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Tlic, Canmu thciisliiro Chamber t: j. QUARTERLY MEETING AT THE BOAR'S HEAD HOTEL. The quarterly meeting of the Carmarthen- shire Chamber of Agriculture was he!d at the Boar's Heud Hotel, Wednesday. Mr H. Jones Davies (president of the Chamber) presided. LOYALTY. The Chairman proposed the healths of the "Queen and the rest of the Royal Family" a toast which met with a hearty reception. NE\r MEMBERS. The following new members were admitted -Mr P. J. Wheldon, manager, the National Provincial Bank Mr T. Rees, Union Hall, Llanstephan and Mr David Davies, butter merchant, St. Clears. Mr J. Lloyd Morgan, M.P., who was re- ceived with loud and continued applause said that he was not going to inflict on them a speech. He was asked to introduce to them Mr H. Jones Davies, who was going to read a paper on an important subject which had reached an acute stage in Carmarthenshire— the Agricultural Labour Problem, xo was quite unnecessary for him (Mr Lloyd Morgan) to introduce to them Mr Davies, who was so well-known and so highly respected. He had discharged for several years many important duties in connection with the public repre- sentative bodies of the county, and people were much indebted to him. And he was going to increase the obligations which they owed to him by introducing this very impor- tant subject for discussion. The Chairman then read his address on the AGRICULTURAL LABOURER PROBLEM IN CARMARTHENSHIRE as follows In introducing this subject, The Agricul- tural Labourer Problem in Carmarthenshire" I must frankly admit at the outset that it is with some amount of diffiidence that I do so, in seeing present here to-day many whose range of memory goes further back than mine and whose field of experience is wider and deeper. However, if the subsequent dis- cussion consequent on the subject be preg- nant with suggestions how best to cope with and arrest the present difficulty of the agri- cultural labour question in the county that we are beset with, I cannot feel less than highly gratified that my efforts in bringing this matter forward have not been in vain. Yet I must further confess the more one learns of the issu.Pi involved, the vaster and the more complex does the subject appear. I look forward to a good and useful discussion on this subject, for it comes in contact with everyone of us. I ask you to criticise me freely, give me no quarter, and state your views candidly how best to solve the problem We hear in these days of what has passed into popular phraseology, The man in the street," and here we are treating of what I may call The man in the furrow but the question we have to grapple is how to pre- vent "The man in the furrow being trans- formed so easily into "The man in the street" I don't know whether I need make any apology to you for introducing this subject to you, as I thought it singularly appropriate considering the season and its unquestionable prominence in our daily agricultural life. It has thrust itself so much into prominence and it is so much felt that is is the all-absorbing topic of conversation whenever and wherever farmers happen to meet. It is ever and anon Have you had your full complement of servants ? How scarce they are, and after having them they are so very difficult to manage. The quality is so inferior, and what is going to become of farming under present circumstances ?"-are they not very apt questions I ask you. That being so, let us ponder and examine carefully if those ques- tions which we are so much acquainted with have any foundation that we should entertain them and their causes generally. Whatever may be said, there is no blinking the fact that the agricultural labour question in one of the, if not the, most difficult items to be contended with in the present-day farming. In order that the casual observer should have a grasp of how this question has become so prominent, and such a. serious one, he must be taken back through the vista of ancient history. During the fifties and sixties, when corn- growing was the chief branch of agriculture in this county, when the collieries, ironworks and tinworks of South East Carmarthenshire and Glamorganshire were only just develop- ing, agricultural labour was plentiful, wages were low, and every cottage in the land was occupied-in fact, the lot of the agricultural labourer of that time must have been a hard one to endure, as I am very often disposed to think that the farmer of that age rather took undue and unfair advantage of him. Though things have altered considerably in his favour since that period, the heritage of resentment and mistrust still survives, but the gulf that existed between them then is now not so im- passable there is no great social cleavage. Then during the seventies, the industries of those districts I have already mentioned, developed wonderfully, and their effects were soon felt. The rural population migrated to those centres of activity, where higher wages and shorter hours were obtainable. Subse- quently, those migrators came, as is known in ordinary parlance, "i roi tro gartref," to see their friends and relations, and by their im- proved garb, replenished purges, and an air of independence, were the means of attract- ing some of their relations and friends back with them. Although the agricultural labour er was drained away through these channels, the upshot was that his wages were increased at home. Still, the farmer did not much feel the scarcity cattle and dairy produce im- proved so much in value that it was to his advantage that he should very materially re- duce his arable land by laying it down to per manent pasture. Also, another salient fea- ture during this time was the introduction of the mowing machine, the reaper, and the threshing machine. Those were important factors which helped to lessen the drudgery and quantity of labour. What played a more prominent part, and has itself by this day done more than anything I have already men tioned was the passing of the Elementary Education Act, 1870, and more recently still free education. 1870 was the date of the emancipation of the agricultural labourer 1870 was big with fate for him, though he hardly knew it then, and now he is reaping the harvest his emancipators served with in- finite patience and courage. Coming to the next decade-the eighties- the agricultural labourer becomes more and more scarce, the means of communication im- prove as rapidly, glowing accounts reach him or her of the big wages, shorter hours, more liberty, and more enjoyment and excitement of life generally than is obtainable on the farm. He pauses, he reflects, sees how the playmate of his youth has succeeded in the work, er as the case may be, and next Hallowtide resolves to join him, as he has now been sufficiently equipped in the rud-i ments of education for a position of some trust. He goes, thereby reducing year by year the agricultural labourers. The rural cottages now become vacant, and many are already in ruins. Who cannot to-day but look upon them with a sympathetic gaze. Those scenes in many a glen in the country, where the smoke on a grey morning was wont to be seen winding its way in a long, strag- gling string far up into the sky. On many a. hill side which first caught and welcomed J the earliest rays of the sun once rosy-cheeked children gambolled, frolicked, and looked the picture of health, but have now flowed in a strong and healthy stream meging into urban life. These happy scenes have now changed into roofless, ruined walls, broken-down banks, the footpaths leading to and around the cottage-to the spring generally at the end of the garden long since grass-grown The elderwood, the birch tree, and the willow, which each participated in their tv. n the skill and the thrift of the cottager, are -.u.iid ing symbols of many a scene in rural life. All to-day point to the extent of a holding now left desolate. This was a sign of the times which it behoved them to read, mark, learn, and inwardly digest. The migration continued slowly and surely, leaving its too palpable traces here and there, and bringing in its train its effects on the rural tailor, weaver, shoemaker, carpenter, and black- smith, who, consequently, had to seek fresh fields and pastures new. In the face of an this eflux the farmer is compelled to feel the scarcity, and he has to realise that the se'ec- tion becomes more limited and the wages advanced. He does not require so many as formerly, and he can still count, in many in- stances, on female casual labour. Farming implements become more general, corn has dropped in price, cattle and dairy produce giving a better remuneration, more land is duced to permanent pasture, less reluctantly for he sees that it pays better, and lessons the labour bill, which he now begins, by the end of this decade, to grumble at openly. Summing up this decade the agricultural la- bourer becomes far more scarce. The rural labourer's children are well trained in the elementary schools, and are intellectually equal, and, in most cases superior to the farmer's children, as the latter, on account of the depression, have to assist in the work of the farm to lessen the labour bill-very often before going, and after returning from school, whereas the former are allowed to pursue their studies unmolested. Owing to the diminution in numbers of efficient la- bourers boys from industrial and reformatory are introduced to work on the farms by the scores, and this is still in vogue, but I am glad that they have, during recent years been somewhat reduced. I regard such a method of dealing with industrial lads and girls as being fraught with the gravest consequences. If you will only turn your attention to the quarter sessions, you will often have observed that the majority of cases were charges princi pally of theft against these boys and girls. What makes it graver still is this inter-marry ing, which cannot do less than tend to the degeneration of our race. Of course, among these boys and girls there are exceptions that prove the rule also, I think proper pro- vision canot very well be made for the social wants of these monoglot youngsters. The labouring class, on account of higher wages and the nature of the holdings, has been merging imperceptibly into the farming class, and now asserts itself more prominent- ly, and the farmer's own children find it more convenient and profitable to engage themselves as farm servants on neighbouring farms. The difficulty which a farmer exper- iences in obtaining a farm servant or labour- er is nothing compared with the much greater and more general difficulty of getting suit- able maids. If, for example, a farmer is de- prived of the services of a maid through ill- ness or breach of engagement in the middle of her term, it is almost impossible to replace her, and the farmer's wife, who too often finds herself so unfortunately situated, has to meet the difficulty the best way she can, and shift with her own skill and energy without one, unless she may get the occasional assis- tance of some neighbouring labourer's wife until the hiring time arrives. In the present decade that is just ending, the question of agricultural labour has be- come most acute to the farmer. It has become almost to the tenant farmer a ques- tion as important as his rent in fact, labour has become so scarce that he is so much ham- pered in his agricultural pursuits that he can not make the utmost of his holding. He has to shift and struggle in the best way he can, and that not without, as is too frequent- ly noticed, results to the detriment and the deterioration of many a farm. What can account for the slovenliness, the uncut thistle the trash growing far out into the fields along the hedgerows, and the backwordness of work generally, but the scarcity and the advanced prices of agricultural labour which it is impossible for the farmer to compete with in the present-day circumstances. Ah! it too plainly tells its tale here and there. The railways have also added to the list of inducements to the farm servant, who is offered good opportunity, mainly because his eyesight stands him in good stead. His eyes in the country are not tried by lurid and brilliant lights; he goes to bed early, and compensates for that by his early rising. His range of vision is very varied, in constant training for the neatness of farmwork, hence his forte in recognising the different lights and shades on the railway. It is said that three things only pay in agriculture in this country at present—basic slag, barb wire, anl an industrial lad or girl for a servant. I am constrained to credit the author of the first two, but, as to the latter, I have had no experience, but from inferences have grave doubts. The first two are, undoubtedly, a great saving in labour. However, I cannot pass by without compli- menting the author on his minuteness in de- scribing so vividly the main factors of agri- cultural labour as carried on in the county. On large holdings where the farmer has only a small family, he is so circumstanced that it is with very great difficulty he can carry on his business. He may have capital enough to carry on the work, but his chances are so remote of having his full complement of labour. And I have no hesitation in saying that where the farmer manages his holding with his own labour, and he may, by thus doing be able to meet his demands, his chil- dren that work with him are not sufficiently remunerated, and would pecuniarily be better off in service. As to female labour, the most intelligent and ambitious, as well as the vain and indolent, are attracted to all sorts of occupations, especially sewing, other than farm work, leaving a very small residue to select from. Dairying, which is one of our staple branches of agriculture, has to suffer severely in consequence. Moreover, I must come to the conclusion that the agricultural labourer in this county has not suffered from the depression with which the farmer has been so sorely and con- tinuously stricken. In one sense, the de- pression has indirectly improved his position. In what way you may be inclined to ask. He has been able to demand better terms, and a more liberal treatment from the farmer owing to the very fact that the latter is handicapped as to selection, and is in diffi- culties, and cannot afford to be so indepen- dent as formerly. In very truth, the necessi- ty of the employer is proving the opportunity of the employed, and the labourer is, there- fore, asserting himself in spheres of social life that the barrier, which was formerly visible between the two classes, has been al- most completely removed. One salutary effect of the scarcity has been to develop mutual respect. But has not this great ad- vance in the agricultural labourer's wages been the means of more keen competition for farms ? I say it has, because is it not the legitimate gmbition of the few servants who remain on the farm to take and cultivate a farm some day. The saving and thrifty ( farm servant may put by his earnings, and should he have a maid equally saving and thrifty as a help-meet, they are in a position to take a small farm, tjius entering the com- petition. More than that, both having been in service for several years at various farms, see various methods and customs, and, na- turally, choose the best hence their scope of experience at the commencement is not limited, whereas the ordinary farmer and his wife, in the majority of cases, are only ac- quainted with the methods and customs of their parents, which they likewise had inheri- ted from their ancestors, and handed down from generation to generation. Reviewing the situation, broadly speaking, the conditions of the agricultural labourer has steadily improved from the Repeal of the Corn Laws. Down to 170 his improvement consisted chiefly in his wages being increased Since then his improvement has been chiefly characterised by a general amelioration of his surroundings, and an enlargement of his social opportunities. Elementary education was first brought to his door, and subsequent ly freed from all charges. His younger chil- dren no longer laboured in the fields or about the farm premises as was formerly the case, but they can devote themselves entirely to their school work and their play. He him- self is also able to do without the earnings of his wife as a hired labourer, and she, there fore, stays at home to attend to her domestic duties, or, in case of having a few acres of land, which is far too rare, she is able to devote herself to make the best of its pro- duce. The labourer, too, has more time at home, or, should he be single, his hours of work have been shortened at both ends, whilst the introduction of machinery, the in- creasing use of artificial manures and feeding stuffs, and the relinquishing of arable culti- vation to pastoral have all very materially re lieved him of the drudgery he years ago had to undergo. In spite of this amelioration in his condition, he is not satisfied with his lot, and he turns his back on the land. "The man in the furrow drifts into the man in the street." We continually see in the press the cry, back to the land." How is he to be got back ? I believe he is beyond redemp tion, now that trade is so brisk in every trade but agriculture. He has realised the sweets of urban life, its vivid attractions, excite- ments, and amusements, the tendencies of the age, its variety, its shorter hours and the lighter work, and tells his cousin on the land that by remaining there he scorns delights to live laborious days." Then, with all these attractions which the farm servant is invited to, and the continued migration, I am not without hopes that it is back to the land he would come if properly treated and provided. It is not for me to say what "properly trea- ted and provided' imply-this is a matter for the politician, and this Chamber knows no politics. If you will just observe the Welsh and English literature of our urban communi- ties, you will see that those who have left the land have a deep place of affection for it in their hearts, and a yearning and a desire for their native hearth. And yet where'er I stray, I carry for my part The mountains so grey, And the fields in my heart. The problem we have to solve is how we are to keep what remain on the land, and how to cope with the scarcity. First of all, by ma- chinery secondly, by the use of artificial manures thirdly, better housing and acco- modation fourthly, shorter hours fifthly, improved system of education. MACHINERY.—By the improvement and in- troduction of agricultural implements, which have been wonderfully developed in recent years that the scarcity in agricultural labour has ben coped with so successfully, and to that course we shall be compelled to look for- ward to in the future. The introduction, and the rapid strides that have taken place in the improvement of agricultural implements, has not only enabled the farmer to curtail his labour bill, and alleviate his labour, but. have conferred an inestimable boon in lessening the character of the labour, rendering it so much lighter. Those whose memories can recall some thirty or forty years can only realise the revolution that has taken place through machinery in agricultural labour. MANURES.—The increasing use of artificial manures have likewise tended to lessen the character and quantity of labour, and with the rapid strdies of science must prove so again in the future. BETTER HOUSING AND ACCOMMODATION.—The housing of the agricultural labourer leaves a good deal to be desired. As a rule his cottage belongs to a certain holding, is straw-thatch, and the tenant of that holding has to keep it in repair. The repairs in these days incur a great expense to the tenant, as straw-thatch- ing is a heavy item the consequence is the cottage is neglected, at last deserted, adding another victim to the long and dreary cata- logue of ruins too frequently met with. I maintain that the landlord should, in his own interests-I uphold that property has I t;, duties as well as its rights-provide a cottage or two, with a little land attached, as neces- sary adjunct to the holding, and the sooner it is recognised as such, the better for both parties concerned. Nearly all the farm ser- vants in this county are on their employer's find and lodgings. In this respect vast im- provements have taken place, and in many instances a large amount could still be done to improve their lot. SHORTER HOURS.—The hours of labour on farms have lessened to a considerable extent but what I wish to impres upon you is, Have they been lessened -to a degree to labour in other spheres ? The longer hours than in other spheres of labour, and being so tied I venture to think, are the factors that are chiefly responsible for their turning their backs on the land at present. The sooner we recognise this the better, and I suggest that a conference of the farmers of the county should be convened to consider the question with a view of fixing uniform hours and popular holidays for the farm servants I fully comprehend that it would be a difficult matter to arouse their interest and have such a conference, as I am sorry to say farmers are, I believe, the most disorganised body. The very fact of their having each one his own methods, independent of another, every holding, so to speak, a colony of its own managing its own affairs, creates n. F--i4-- of disinterestedness in their own class, and militates contrary to the very princinles of organisation. Would it not b/poS" lo give one-half the servants on the farm half a day off every fortnight, and the other half the other fortnight, and so on alternately ? It would surely give the servant boys and girls, the girls in particular, a much needed recreation for visiting their friends and rela- tions, as is usually enjoyed by those in ser- vice in towns. Might not that be done, pro- bably without any serious inconvenience, during seasons of the year when there is no great pressure of work at the farmer's home. These views may seem a bit revolutionising, but if you will only just reflect how the position of the labourer has improved in the past, and I am confident history will not grudge him the full measure of praise for it. I am convinced that you will agree those views that I have expressed to you, and am here a public exponent of. are within a mea- surable distance of being consummated, and that we should appreciate them, and meet the problem face to face. If some such arrangement could be arrived at, although it seems a great loss of time, would it not be appreciated in the majority of cases ? Thus the loss of time would be reclaimed, and would it not conduce to keep the people more rivetted to the land, and not impoverish our rural population. IMPROVED SYSTEM OF RURAL ELEMENTARY EDUCATION.—Could not rural elementary du- cation be so suited as to make the labourer more interested in rather than detract his attention from the land ? I don't think any one can uphold the present system of rural elementary education as being conducive to excite Interest in the land. There is an old Welsh maxim, Llawer gwir goreu 'i geli." i.e., "Every truth is not a good one to speak." Perhaps it would be more discreet on my part to act up to it. At all events, the farmer, generally speaking is not a friend to education, and, I maintain, he has his pro- per reasons, for he has ncl to go far to seek them. Why ? Because mainly the mode of education in our rural schools has all along tended to alienate his feeling from it, so I don't think it is fair to abuse him for being so. Is there any reason why farmers, speak- ing of farmers as a class, generally should be averse to the system of education as it has been carried on at the present time. Of course, people's friendships and sympathies always run parallel with their interests, and the system of elementary education has not been favourable to their interest on the whole I, What do we see in these days in its effects The brightest, the cleverest and the most energetic of our labourer's boys and girls leave their cottage home and villages to seek occupation other than farm work in the manu facturing centres and other scenes of activity crowding together in workshops and such like places. Yes, the rural elementary school has been markedly instrumental in depriving the farmer of those whom he might have ex- pected to be his best and most competent assistants. A new curriculum has been issued by the Board of Education more suited to the wants of agricultural and rural education, and, at the same time, to make the course of instruction more attractive. I hope and ur- gently press on the agricultural community in the county who have control of the rural schools that a more rural curriculum be taught, in order that the best and most in- telligent of our rural youth be attracted more to the oldest and not the least honourable of our industries—Agriculture that it should not be arrested on the onward and upward path of progress. Dr Bowen Jones said that Mr Davies had thrashed out the subject so well that there was little left for anybody else to say. He was greatly interested in the proper housing of the working classes but the District Council were not agreed with him. The Dis- trict Council wanted to have the bye-laws repealed so as to diminish the amount of headroom required. He did not believe in the proposed holidays he thought they would tend to make the men dissipated. Mabon's Day had not proved the success as was anticipated. If the scarcity continued, they would have to import Chinese or the Japanese, or to get automatic labourers to go by steam like the auto-motors. Many people employed boys from the homes and as a result of employing such labour the work was done in a very slovenlyfashion. Except a man had a large family to help him, he could not get the work of his farm properly done at all. Mr D. E. Stephens thought that there were other questions besides wages affecting the problem. The labourers wanted fixed hours, to have a certain amount of time to them- selves, so that they would have a certain amount of freedom. The economic conditions of the age were changing, and the agricul- turists were slow to move with them. On some large farms, labourers knicked off at 6 p.m. or 7 p.m. He did not see why that could not be generally adopted and over- time paid for extra hours in the harvest. He thought there should be a holiday in the summer and in the winter, and such methods would help to prevent the depopulation of the rural districts and the overcrowding of the poor in our cities which had attracted so much attention from the Legislature. Mr John Bowen (Penfforddlas) said that a lot of the scarcity of labour was owing to the fact that landlords did notkeepup small hold- ings, and they allowed the cottages to go to ruin. Mr Davies (Cincoed) said that he agreed as to the desirability of getting more cottages for which tenants could be had, if the land- lords would repair them. He was sorry that Mr H. Jones Davies had not told them how to get more labourers. Mr R. R. Carver said he did not agree with the proposed half holiday. He thought they had holidays enough (laughter). The Rev R. G. Lawrence said that those who lived near the collieries were more troubled with the problem than those who lived in the thoroughly rural district. They kept up the cottages on the Middleton Hall f"-trte but they could not get tenants for them. He thought the cottages should have all three sleeping rooms, plenty of garden, and that facilities should be afforded for keep ing a few cows. He thought there should be amusements provided to relieve the mono- tony of the life which farm labourers led. He thought that a man who went to work at 6 a.m. should finish at 6 p.m. and if he had to work overtime on special occasions he ought to be paid for it. When a man wanted a holiday, he ought to have it. He knew a good deal about the boys from the industrial schools and he knew that many farmers treated them like slaves than human beings. Some boys he knew were kept working until 10 o'clock at night. No provision was made for the spiritual care of the boys, and how then could these boys be expected to act, and face all the temptations of life. He had seen a good deal of it as magistrate and he sincerely trusted that those who took such boys into their service would look after their spiritual welfare. He thought that the chil- dren in the rural schools should be taught something of the nature of the soil, and the growth of plants, so as to give them an inter- est in rural life. Mr E. Lewis (Cillef \vr) said that a good master makes a good servant and "All work and no play makes Jack a dull boy." When they had men let them treat them like men (hear, hear). When the men worked long hours in the harvest, they should be compen- sated for it by being allowed a holiday now and again. Mr E. Jones (Manoravon) thought the co- operative system should be adopted, and the labourers paid a certain share of the profits. That was done on certain farms in England. It would give the men an interest in their work. He favoured shorter hours and he thought there would be as much work done then as now when the men had to hang on for an hour or two longer. Mr Hinds, Cwnin, said that the farmers there had little to say but outside they would talk plenty on the subject. The Chair man advocated Good pay, shorter hours, and holidays." The question was Could they afford it ?" He agreed that they should study the servants as much as they could. He should like to see clubs for farm servants. Too often the labourers went in the evenings to public houses, where they did not improve themselves and as a result thev were not I so fit for work next morning. He thought that the farmers should give the men good wages, and get as much work out of them in i the season as they could. j Mr J. W. Harries (Llandilo-Abercowin) said that the head boys had risen from £ 16 or il8 up to L30 and L35 now. The second and third boys had risen accordingly. Girl's wages had risen from E12 up to £ 18. Could this go on ? If they applied to their pocket, it was empty. He thought they ought to turn to the landlords for it (hear, hear). They ought to ask the landlords to discuss the question with them in a friendly way. He allowed his labourers place to keep a few cows and that helped to keep the men there, and pre- vented them being tempted away by others. The system of hiring was rotten. Servants were engaged several weeks before hand, and then they sent the earnest back because some neighbour had offered tlTem a couple of pounds more. He hoped Mr Lloyd Morgan and his colleagues would do something in the House to make servants keep to their en- gagements. Mr Brockie agreed that it was a question of -t. s. d." and he thought they would have to look to the landowners. Mr Evan Stephens (Lan) said that this was the black cloud which hung over farmers at the present time. The labourers were well pleased with their cottages until they had more money. The men left for the collieries for better wages he could not blame them. The only solution was to pay them more money. The men who earned t35 a year could save t25 a year and they were better off than the farmers. The men had holi- days enough they took them (laughter). They had holidays for auctions, markets, and fairs. They must ask the landlords to re- duce the rents. But he did not blame the landlord. If a man gave up a farm because he could not make it pay, his next door neighbour would offer the same rent. There was a union and a combination wanted among farmers (applause). Mr John Jones, Cwmburry, said that there was hardly a servant to be seen in a hiring fair now. When a servant left there were a dozen farmers after him and even after he engaged, there were plenty after him to offer him to break the engagement. He did not know whether something could not be done to compel them to keep to their contracts they could not be compelled now. As for holi- days, the men had holidays enough the last fortnight looking at the rain running off the eaves. At present, the men had pleasure fairs, and markets, and sales and he did not think the farmers could allow them more holidays at the present price of labour. Col. Lewes said that he was one of the un- fortunate people called landlords. He had had one labourer in his employment for forty years, one for twenty years, and the rest for ten years. The reason was that they had good houses, and land for a few cows. He did not believe that he was an exception but thought many other landlords did the same. He had found cottages tumbling down on his farms and he had taken them off the hands of the tenants and repaired them, on condi- tion that the labourers should be bound to work so many days in the year for the farmer Providing amusements was an excellen thing in theory but it did not work in r-aetice. He found that the labourers wished to go to their own homes, when the day's work was done. There was a reading-room with papers dominoes, etc., in his parish but a farm- labourer hardly ever stood inside of it. He thought it would be a good thing if the Government could advance money to labour- ers to buy their cottages and the garden and so make them freeholders. He commended the idea to Mr Lloyd Morgan. Mr Lewis Bishop thought that a good many speakers had merely touched on sentimental grievances. The labourer did not want better cottages, reading room. or anything so much as better wages (hear, hear). He saw that he only earned half a crown a day, whilst his relatives in industrial centres earned 5s. He had one case in his mind. A man under him who had 36 acres for £2 Oa year and to whom he paid 18s a week. The man had a small holding, a new house but he said— Except you advance my wages to 21s a week I will leave." W ere they going to ask the landlords to reduce their rents 50 per cent. or 30 per cent. at least, to correspond with the increase in the wages of the labour- ers. The evidence given before the Land Commission showed small landowners to be the worst landlords. But such a scheme would increase the number of small owners by decreasing the value of their estates. Could they expect the landowners with their incomes reduced 30 or 50 per cent. to come forward and help the tenant ever a rainy day as he had done in the past. He thought there was something wrong when prime Zea- land mutton could be sold in this country at o £ d. per lb. He thought the price of "our agricultural produce could be kept up to a certain standard. He knew that this propo- sal to put a tax on imports was retrogressive and that he would be told that nobody would take it up. He did not agree with this. It was possible for it to go too far. Some of the people in Australia only paid Is 3d an acre for their land The Chairman asked Mr Bishop to confine himself to the Agricultural Labourer Problem He was. at present, wide of the mark. Mr Bishop concluded I see no remedy whatever for the labourer problem until the farmer can get more for his produce than he does at present. Rev A. Fuller Mills said that although the land-laws and the landlords was a most im- portant subject from a political point of view he felt he would be treading on delicate and dangerous ground to follow Mr Lewis Bishop at the present time. The question of female servants affected the town as well as the county mistresses now said that ser- vants were not to be had at any price. He thought that many of the so-called "sentimen tal remedies properly carried out could be made very effective and practical. He favoured the imparting of botanical know- ledge in elementary schools, so as to teach the children to take interest in agriculture. When he was a shop-assistant in his early life he remembered the great outcry which was made at the proposal to have a liaif-holida-y. It was said that it would ruin the young men But now as a result they had a better class of young men as shop assistants. He thought they would have a beter class of agricultural labourers bv treating the men better. If farmers were the most unorganised class of the community, he thought the sooner the better they were organised. Mr Lloyd Morgan, M.P. said that he con- sidered the problem of such importance that he ha.d come from London to hear what his constituents had to say on the subject. The problem was not peculiar tt Carmarthen but existed in all the counties, and in some pains of England in a most acute form. He thought that this was a landlord's question. If the land suffered for want of labour be- cause the farmer could not afford to nay the wages asked, the land would gradually go ont of cultivation, and then when a tenant tool; such a deteriorated farm lie could not be ex- pected to pay the old ren<. How the quesion would be settled in the process of time he would be settled in the process of time he would nat undertake at a non-political meet- ing to say. He had heard some suggestions to day which he would bear in mind—parti- cularly that it would be advisable to have the public houses in rural districts closed at 9 p.m.. so that people would frequent clubs and other places out of which they need not turn at that hour. He thought a good deal mi^ht be done to brighten the monotony of country life. A friend of his met a Carmar- thenshire man on the streets of London sell- 1, ing la^es. He told the man Look here. I'll give you money to go home, and give you a new suit of clothes to go home." The man accepted the offer and in a few months was back in London filing laces. He said that life in London was bad enough but after the intolerable dullness of the country he would rather stav where he was Haughter). A good deal could he done by public-spirited men in the different localities to relieve the dullness of rural life. He did not think the ease quoted by Mr Bishop proved anything. 36 acres of land was too much for a man to have, and to act as a farm labourer as The chance of drawing the men back from the towns was extremely remote what they could try to do was to induce those now in the country and their children to remain there. He thought every labourer should have an allotment big enough to be of service to him but not enough to keep him. Before the Land Commission a good deal of evidence was given to the small holdings of the la- j bourers beiii": rack-rented and the labour- evi it was staged in some cases paid more for th ^m did the farmer to the superior landlord. Farmers wordd probably find it pay better to treat the labourers fairh- if vot generously. Tie did not l.-now also whether j the married labourers would not rather have their wages all paid in money—an equivalent r payment being made for the food now given them. The present system was peculiar to W ales and the labourer's wife would pro- bably make the additional payment go a little further than merely providing food for her uusband. He was afraid that if they waited for the solution of this question until the were adopted foreshadowed by Mr -Nlr Bishop asked if this WaS in order (laughter). unM'W10^1!; ^e11' 1 won,t foll°* it I linVht FILL 3 pre,/y Io"g 8° at .yourself, light find myself on dangerous ground if I pursued it.—Mr Lloyd Morgan then went rion°AectP uindthe p £ ov,isions of th* Compensa- tion Act, under which any farmer mieht tnrough an accident—over which he had no oensaiion to to pay £ 150 con* Favourer or dependentf. of a deceased for life Mr fi a dlsabled labourer N Morgan wished to orrect a sJip whih he had made at a former uublic meeting on the subject. pumic THE ACT APPLIED TO EVERY FARMTCR W HO KEPT ONE OR MORE LABOURFUS IN HIS EMPLOYMENT CONSTAS'TLY^ and a farmer who thus came under the Act was liable in respect of all casual labourers whom he employed from time to time. A farmer could ensure against his liability by paying about 2s 6d or 3s a year for every £100 he spent on labour. Under the circum stances, if they found themselves called upon to pay a heavy claim, they would have no- body to blame but themselves. He was not an insurance agent nor was he interested in any insurance company. As regarded the housing of the working classes, the local authorities now had power to acquire land for the purpose but the provisions were so cumbersome that he believed the Act was hardly ever put in force. The difficulty with regard to the breach of farm-servant's en- gagements arose under the Statute of Frauds which rendered contracts of service not to be completed within the twelve-month non-enforceable except they were in writing. He thought the farmers ought to have a con- tract in writing with the servants. Several voices They won' sign it." If the contact were in writing, the m trates could deal with the case summarily. THE EARNEST" HAD NO LEGAL EFFECT WHATEVER FARMERS MAY AS WELL NOT GIVE IT. He thought that if a farmer had a conversation with the ser- vant when he came to the place to begin re- iterating the terms of service and agreeing to begin that day, that the law would hold the contract good, provided the full term of service did not expire more than a full twelve month from that day. Mr Bishop said that in the case of the la- bourer holding 36 acres, he had two cows and the rest of the land was occupied by sheep. He moved that Mr Lloyd Morgan be asked to bring before the Government the desira- bility of amending the Statue of Frauds so that agricultural ccyitracts of service would be enforcable. if they were to be completed within fourteen months of the verbal agre- ment. Mr J. W. Harries seconded the motion, which was carried unanimously. Mr J Lloyd Morgan said that he would do all in his power to bring the question before the House. He would see whether he could not introduce a bill dealing with the subject To be perfectly frank he was not verv san- guine of success. As it was the desire" of the Chamber that it should be taken up he would when the House of Commons meets see what he could do to further it (applause). The Chairman, in his reply, hoped those present who were members of school boards (like the Rev R. G. Lawrence) would use their influence to have as much agricultural instruction as possible imparted in the ele- mentary schools. He thought that as the mental attainments of farm servants had im- proved so much during the past generation, that reading rooms ought to be provided. The Parish Councils should wherever possible adopt the Free Libraries Act. He had care- fully avoided anything in the subject which touched on politics or on the Land question, a subject on which he held very advanced views. They felt a debt of gratitude to Mr Lloyd Morgan for his presence at the meet- ing. for his lucid explanation of the Compen- sation Act. and for the many battles, politi- cal and non-political which he had fought for them in the House of Commons. THE RAFFLE. then took place, with the following result —Turnip slicer, D, Bowen Jones leading cart harness. Rev J. Watkyn Jones, Swansea sheep trough, Mr J. Bowen, Penfforddlas cattle crib, Mr Dan Davies, Brynamlwg head collars. Mr Rogers, Nantyci Mr John Jenkins, Plasbach Mr E. Stephens. Lan Mr Davies. Cincoed Mr Jones, Rotten Pill; Mr Williams, Pontgareg handsaws. Mr J. W. Harries, Llandilo-Abercowin Mr Lewis, Mwche Mr Lewis Bishop Mr D. Prosser, and Mr D. Jones, Cwmburry billhooks, Mr Brockie. Mr Jones, Penlanvoss Mr Francis, Spread Eagle Mr Jeremy, Pentrehydd Mr Colby Evans, Mr Davies, Castlehowell Mr Davies. Cincoed Mr ones. Rotten Pill Mr W. Thomas, Hall-street Mr D. Stephens Arlais Mr Davies, Broad Oak Mr D. E. Stephens stable lamps, Mr Rees, Trefychan Mr T. Thomas, Cwm Rev R. G. Lawrence, Mr Davies. Tygwyn Mr J. Davies. Rush- moor Mr R. R. Carver Mr E. Jones, Manoravon Mr D. Walters, Bankyfelin Mr H. Jones Davies, Mr P. J.Wheldon, Mr Jack Francis, and Mr Jenkins, Alltycadno.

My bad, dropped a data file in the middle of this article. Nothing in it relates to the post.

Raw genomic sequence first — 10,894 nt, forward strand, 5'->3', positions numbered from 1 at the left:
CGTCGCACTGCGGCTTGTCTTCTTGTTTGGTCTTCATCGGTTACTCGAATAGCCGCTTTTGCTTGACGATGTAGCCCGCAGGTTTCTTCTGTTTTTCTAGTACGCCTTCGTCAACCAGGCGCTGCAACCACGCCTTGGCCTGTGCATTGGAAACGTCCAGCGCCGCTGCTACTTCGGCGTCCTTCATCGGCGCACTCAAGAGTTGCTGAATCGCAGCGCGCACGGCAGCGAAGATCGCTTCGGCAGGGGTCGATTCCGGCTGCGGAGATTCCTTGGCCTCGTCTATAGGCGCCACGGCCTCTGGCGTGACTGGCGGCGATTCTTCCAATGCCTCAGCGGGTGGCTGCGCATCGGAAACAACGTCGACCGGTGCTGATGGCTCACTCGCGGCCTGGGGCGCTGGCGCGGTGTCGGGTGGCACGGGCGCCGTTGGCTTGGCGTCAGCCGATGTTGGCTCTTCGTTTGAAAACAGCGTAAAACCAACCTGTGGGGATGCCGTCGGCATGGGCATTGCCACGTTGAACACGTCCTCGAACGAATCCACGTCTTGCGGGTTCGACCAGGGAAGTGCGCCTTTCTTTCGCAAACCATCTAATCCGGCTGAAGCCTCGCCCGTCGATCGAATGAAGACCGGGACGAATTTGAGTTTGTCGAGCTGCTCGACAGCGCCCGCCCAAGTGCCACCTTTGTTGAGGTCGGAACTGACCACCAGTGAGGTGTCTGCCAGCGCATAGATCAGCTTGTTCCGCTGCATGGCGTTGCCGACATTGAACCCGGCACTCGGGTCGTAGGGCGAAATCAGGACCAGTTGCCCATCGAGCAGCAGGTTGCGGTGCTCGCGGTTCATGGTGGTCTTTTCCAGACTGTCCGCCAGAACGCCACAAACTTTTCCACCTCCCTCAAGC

. Selection of Mayor at Carmarthen.

To Correspondents,

Family Notices